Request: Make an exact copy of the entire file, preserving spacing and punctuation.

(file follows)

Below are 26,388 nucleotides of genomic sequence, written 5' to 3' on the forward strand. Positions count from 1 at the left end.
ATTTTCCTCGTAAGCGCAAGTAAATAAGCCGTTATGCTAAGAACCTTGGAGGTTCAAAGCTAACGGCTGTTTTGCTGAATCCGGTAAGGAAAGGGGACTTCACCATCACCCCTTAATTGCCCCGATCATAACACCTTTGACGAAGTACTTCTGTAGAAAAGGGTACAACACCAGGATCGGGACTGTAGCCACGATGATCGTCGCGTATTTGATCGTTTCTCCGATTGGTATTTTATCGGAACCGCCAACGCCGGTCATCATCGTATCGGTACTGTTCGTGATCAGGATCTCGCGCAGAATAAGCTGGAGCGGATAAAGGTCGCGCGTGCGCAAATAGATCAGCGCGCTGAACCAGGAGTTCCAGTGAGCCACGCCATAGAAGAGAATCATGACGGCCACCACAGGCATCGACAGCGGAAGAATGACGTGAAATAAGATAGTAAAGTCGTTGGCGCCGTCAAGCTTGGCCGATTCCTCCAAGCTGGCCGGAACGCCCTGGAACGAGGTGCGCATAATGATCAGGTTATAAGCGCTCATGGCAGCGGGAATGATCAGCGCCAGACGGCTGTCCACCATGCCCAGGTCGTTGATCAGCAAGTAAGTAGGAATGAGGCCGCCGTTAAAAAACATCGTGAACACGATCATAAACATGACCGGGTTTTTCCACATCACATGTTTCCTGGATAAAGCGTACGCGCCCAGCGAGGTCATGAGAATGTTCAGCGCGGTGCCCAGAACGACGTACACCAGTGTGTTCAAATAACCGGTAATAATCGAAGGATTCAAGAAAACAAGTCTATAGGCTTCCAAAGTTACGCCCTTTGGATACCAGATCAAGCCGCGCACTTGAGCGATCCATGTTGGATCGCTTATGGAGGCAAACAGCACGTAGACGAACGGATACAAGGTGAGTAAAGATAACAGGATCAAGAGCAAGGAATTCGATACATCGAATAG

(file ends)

Below are 26,388 nucleotides of genomic sequence, written 5' to 3' on the forward strand. Positions count from 1 at the left end.
ATTTTCCTCGTAAGCGCAAGTAAATAAGCCGTTATGCTAAGAACCTTGGAGGTTCAAAGCTAACGGCTGTTTTGCTGAATCCGGTAAGGAAAGGGGACTTCACCATCACCCCTTAATTGCCCCGATCATAACACCTTTGACGAAGTACTTCTGTAGAAAAGGGTACAACACCAGGATCGGGACTGTAGCCACGATGATCGTCGCGTATTTGATCGTTTCTCCGATTGGTATTTTATCGGAACCGCCAACGCCGGTCATCATCGTATCGGTACTGTTCGTGATCAGGATCTCGCGCAGAATAAGCTGGAGCGGATAAAGGTCGCGCGTGCGCAAATAGATCAGCGCGCTGAACCAGGAGTTCCAGTGAGCCACGCCATAGAAGAGAATCATGACGGCCACCACAGGCATCGACAGCGGAAGAATGACGTGAAATAAGATAGTAAAGTCGTTGGCGCCGTCAAGCTTGGCCGATTCCTCCAAGCTGGCCGGAACGCCCTGGAACGAGGTGCGCATAATGATCAGGTTATAAGCGCTCATGGCAGCGGGAATGATCAGCGCCAGACGGCTGTCCACCATGCCCAGGTCGTTGATCAGCAAGTAAGTAGGAATGAGGCCGCCGTTAAAAAACATCGTGAACACGATCATAAACATGACCGGGTTTTTCCACATCACATGTTTCCTGGATAAAGCGTACGCGCCCAGCGAGGTCATGAGAATGTTCAGCGCGGTGCCCAGAACGACGTACACCAGTGTGTTCAAATAACCGGTAATAATCGAAGGATTCAAGAAAACAAGTCTATAGGCTTCCAAAGTTACGCCCTTTGGATACCAGATCAAGCCGCGCACTTGAGCGATCCATGTTGGATCGCTTATGGAGGCAAACAGCACGTAGACGAACGGATACAAGGTGAGTAAAGATAACAGGATCAAGAGCAAGGAATTCGATACATCGAATAG